ISLAMABAD: Pakistan has expressed concern over international security environment and asked the Conference on Disarmament, the multilateral negotiating forum on disarmament, to come out of its “stagnation”.
Director General Arms Control and Disarmament Division of the Foreign Affairs Kamran Akhtar, while speaking on NPT and Promise of Disarmament, said: “We are having an international security environment that has seen erosion of exiting treaty framework.” The webinar was hosted by the Strategic Vision Institute (SVI). The Non-Proliferation Treaty (NPT), which entered into force in 1970, is considered the cornerstone of international non-proliferation regime. However, the extremely slow disarmament progress has caused disappointment about it and its future. The next NPT Review Conference is scheduled for August in New York this year. It has twice been delayed because of COVID-19.
The director general said nuclear weapon states are modernizing their arsenal and adopting newer and emerging technologies that are undermining strategic stability and increasing reliance of states, which had been left behind in technology, on nuclear weapons. “There are nuclear doctrines of nuclear weapon states, which talk about possible nuclear responses to cyber-attacks,” he noted, adding that all of this was adding to an uncertain international security mix.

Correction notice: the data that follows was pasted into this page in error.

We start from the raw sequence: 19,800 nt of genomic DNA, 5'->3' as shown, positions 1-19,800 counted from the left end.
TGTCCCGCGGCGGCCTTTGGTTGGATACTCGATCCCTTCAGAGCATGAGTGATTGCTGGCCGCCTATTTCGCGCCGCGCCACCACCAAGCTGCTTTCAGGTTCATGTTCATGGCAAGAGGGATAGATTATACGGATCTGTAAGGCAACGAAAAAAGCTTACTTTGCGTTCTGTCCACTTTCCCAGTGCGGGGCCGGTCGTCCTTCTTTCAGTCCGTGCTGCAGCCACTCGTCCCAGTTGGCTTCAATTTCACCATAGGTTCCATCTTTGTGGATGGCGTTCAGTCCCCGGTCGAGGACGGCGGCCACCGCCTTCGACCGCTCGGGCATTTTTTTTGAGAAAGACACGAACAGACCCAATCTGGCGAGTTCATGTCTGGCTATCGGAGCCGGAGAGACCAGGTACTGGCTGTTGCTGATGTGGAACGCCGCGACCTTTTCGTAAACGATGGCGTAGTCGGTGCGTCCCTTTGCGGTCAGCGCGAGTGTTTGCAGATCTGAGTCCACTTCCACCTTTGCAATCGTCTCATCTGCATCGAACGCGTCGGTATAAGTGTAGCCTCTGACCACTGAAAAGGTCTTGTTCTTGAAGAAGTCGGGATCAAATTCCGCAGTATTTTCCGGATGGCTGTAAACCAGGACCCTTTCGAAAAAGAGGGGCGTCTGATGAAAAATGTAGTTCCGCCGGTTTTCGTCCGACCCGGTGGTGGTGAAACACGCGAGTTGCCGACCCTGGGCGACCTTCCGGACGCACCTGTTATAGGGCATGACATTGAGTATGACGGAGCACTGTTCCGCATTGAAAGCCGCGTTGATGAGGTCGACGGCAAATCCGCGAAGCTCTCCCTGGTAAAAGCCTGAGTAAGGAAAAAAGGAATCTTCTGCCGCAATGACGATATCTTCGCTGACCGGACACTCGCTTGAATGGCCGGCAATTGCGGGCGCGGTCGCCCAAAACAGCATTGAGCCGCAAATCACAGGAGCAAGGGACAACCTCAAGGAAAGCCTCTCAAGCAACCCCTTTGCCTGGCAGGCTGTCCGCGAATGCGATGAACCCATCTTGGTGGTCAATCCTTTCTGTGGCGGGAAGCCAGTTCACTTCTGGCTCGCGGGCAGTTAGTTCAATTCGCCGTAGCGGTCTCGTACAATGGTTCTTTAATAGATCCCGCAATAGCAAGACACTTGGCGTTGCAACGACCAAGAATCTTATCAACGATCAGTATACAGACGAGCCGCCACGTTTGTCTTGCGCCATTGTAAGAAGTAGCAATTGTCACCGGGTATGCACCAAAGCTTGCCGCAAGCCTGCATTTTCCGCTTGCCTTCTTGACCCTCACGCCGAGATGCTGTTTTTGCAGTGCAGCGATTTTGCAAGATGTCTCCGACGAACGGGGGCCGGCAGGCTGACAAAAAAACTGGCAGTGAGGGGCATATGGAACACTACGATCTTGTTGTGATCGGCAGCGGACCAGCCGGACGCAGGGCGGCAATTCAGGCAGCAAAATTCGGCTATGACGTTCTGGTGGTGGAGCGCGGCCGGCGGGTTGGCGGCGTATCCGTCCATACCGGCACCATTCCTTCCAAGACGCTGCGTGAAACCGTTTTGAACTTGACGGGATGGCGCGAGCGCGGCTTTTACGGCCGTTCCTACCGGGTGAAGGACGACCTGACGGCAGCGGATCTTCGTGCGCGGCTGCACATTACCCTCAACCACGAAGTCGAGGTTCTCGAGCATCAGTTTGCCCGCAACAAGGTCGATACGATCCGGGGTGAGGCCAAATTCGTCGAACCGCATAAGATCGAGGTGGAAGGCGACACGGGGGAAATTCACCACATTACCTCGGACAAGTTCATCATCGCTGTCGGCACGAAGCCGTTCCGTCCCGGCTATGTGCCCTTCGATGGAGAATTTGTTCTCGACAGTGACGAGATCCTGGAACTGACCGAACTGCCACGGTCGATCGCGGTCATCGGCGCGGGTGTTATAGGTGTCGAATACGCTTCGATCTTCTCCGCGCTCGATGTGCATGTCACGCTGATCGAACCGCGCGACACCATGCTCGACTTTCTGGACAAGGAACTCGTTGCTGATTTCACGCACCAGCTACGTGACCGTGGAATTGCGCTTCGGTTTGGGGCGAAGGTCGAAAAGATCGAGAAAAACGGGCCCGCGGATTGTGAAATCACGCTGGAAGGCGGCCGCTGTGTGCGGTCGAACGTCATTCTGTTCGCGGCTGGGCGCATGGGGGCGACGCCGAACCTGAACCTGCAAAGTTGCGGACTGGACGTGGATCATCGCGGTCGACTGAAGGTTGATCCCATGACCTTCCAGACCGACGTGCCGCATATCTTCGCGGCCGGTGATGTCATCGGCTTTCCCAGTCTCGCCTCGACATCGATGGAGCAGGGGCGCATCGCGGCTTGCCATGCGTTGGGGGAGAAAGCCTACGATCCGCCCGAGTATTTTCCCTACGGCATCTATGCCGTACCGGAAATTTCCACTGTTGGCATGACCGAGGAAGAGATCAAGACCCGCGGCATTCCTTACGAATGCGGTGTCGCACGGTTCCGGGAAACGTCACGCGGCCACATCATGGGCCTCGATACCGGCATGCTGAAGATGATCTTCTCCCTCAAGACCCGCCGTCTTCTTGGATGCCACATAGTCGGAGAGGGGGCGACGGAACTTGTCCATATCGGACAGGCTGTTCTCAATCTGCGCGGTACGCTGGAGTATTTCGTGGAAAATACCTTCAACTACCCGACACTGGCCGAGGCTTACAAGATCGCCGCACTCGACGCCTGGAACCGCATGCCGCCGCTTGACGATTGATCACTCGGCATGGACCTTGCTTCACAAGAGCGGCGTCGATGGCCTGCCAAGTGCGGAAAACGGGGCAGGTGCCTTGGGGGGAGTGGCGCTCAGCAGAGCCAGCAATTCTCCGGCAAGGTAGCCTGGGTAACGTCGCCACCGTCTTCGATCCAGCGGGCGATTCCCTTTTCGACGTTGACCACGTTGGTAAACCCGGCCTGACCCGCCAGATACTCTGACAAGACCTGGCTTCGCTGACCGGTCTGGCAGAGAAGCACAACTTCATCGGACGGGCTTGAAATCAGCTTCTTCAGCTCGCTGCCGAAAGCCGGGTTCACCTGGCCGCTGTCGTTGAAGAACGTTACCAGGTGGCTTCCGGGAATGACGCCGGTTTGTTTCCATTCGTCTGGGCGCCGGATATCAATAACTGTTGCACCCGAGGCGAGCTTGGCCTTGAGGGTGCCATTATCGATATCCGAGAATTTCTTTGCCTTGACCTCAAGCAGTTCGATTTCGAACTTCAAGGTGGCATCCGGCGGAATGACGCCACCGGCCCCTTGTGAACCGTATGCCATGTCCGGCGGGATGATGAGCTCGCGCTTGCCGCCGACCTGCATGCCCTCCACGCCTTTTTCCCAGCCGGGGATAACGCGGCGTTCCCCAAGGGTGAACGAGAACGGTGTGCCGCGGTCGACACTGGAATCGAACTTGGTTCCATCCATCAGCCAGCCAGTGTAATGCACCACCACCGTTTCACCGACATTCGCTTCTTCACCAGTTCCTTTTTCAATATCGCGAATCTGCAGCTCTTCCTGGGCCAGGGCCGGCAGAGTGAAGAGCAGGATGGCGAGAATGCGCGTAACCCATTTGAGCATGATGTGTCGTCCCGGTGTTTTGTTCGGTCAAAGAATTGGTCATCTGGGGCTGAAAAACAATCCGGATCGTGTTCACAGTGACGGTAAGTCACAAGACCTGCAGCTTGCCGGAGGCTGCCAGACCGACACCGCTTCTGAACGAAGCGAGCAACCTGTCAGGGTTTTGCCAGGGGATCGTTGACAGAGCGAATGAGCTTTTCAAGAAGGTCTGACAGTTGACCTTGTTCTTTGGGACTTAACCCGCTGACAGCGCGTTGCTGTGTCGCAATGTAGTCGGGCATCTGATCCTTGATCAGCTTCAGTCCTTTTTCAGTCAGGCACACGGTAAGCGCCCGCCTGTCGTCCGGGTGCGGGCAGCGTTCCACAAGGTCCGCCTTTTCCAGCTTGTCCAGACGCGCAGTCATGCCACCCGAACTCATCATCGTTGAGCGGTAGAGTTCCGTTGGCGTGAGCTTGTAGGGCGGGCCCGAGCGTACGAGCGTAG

He believed that the environment at the international level is not conducive for disarmament because of aversion of countries possessing technology to regulation for fear of losing the advantage they currently enjoy. Kamran Akhtar asked the Conference on Disarmament to “come out of its stagnation” and take a “comprehensive view of international security environment. He suggested that CD could do this by taking up space capabilities of nuclear weapon states, considering regulation of emerging technologies and conventional arms control in the debate on disarmament.
Former International Atomic Energy Agency (IAEA) official Tariq Rauf said the NPT is backing the CEND (Creating the Environment for Nuclear Disarmament) initiative, but the collapsing architecture of nuclear arms control between the US and Russia has instead increased the dangers of the use of nuclear weapons as compared to the cold war.
Prof (Dr) Zafar Nawaz Jaspal of the Quaid-i-Azam University was not optimistic about the prospects of disarmament. Disarmament, he maintained, looks impossible since the anarchic international system has reversed the order of nuclear proliferation. Despite the ongoing COVID pandemic, there is considerable focus on military buildup at the regional and global levels, he said.
Former diplomat Tariq Osman Hyder said factors like re-emergence of great power rivalry and modernization of nuclear arsenal; offensive doctrines; emerging technologies like artificial intelligence; and integration of cyber technology and autonomous weapons systems have stressed the global arms control and disarmament efforts.
President SVI Dr Zafar Iqbal Cheema was, meanwhile, of the opinion that the bargain made by non-nuclear weapon states with the nuclear-weapon states in the form of NPT has turned to be a bad one in the sense that until today, the nuclear-weapon states have not only given up nuclear weapons but some more nuclear weapons states have surfaced.
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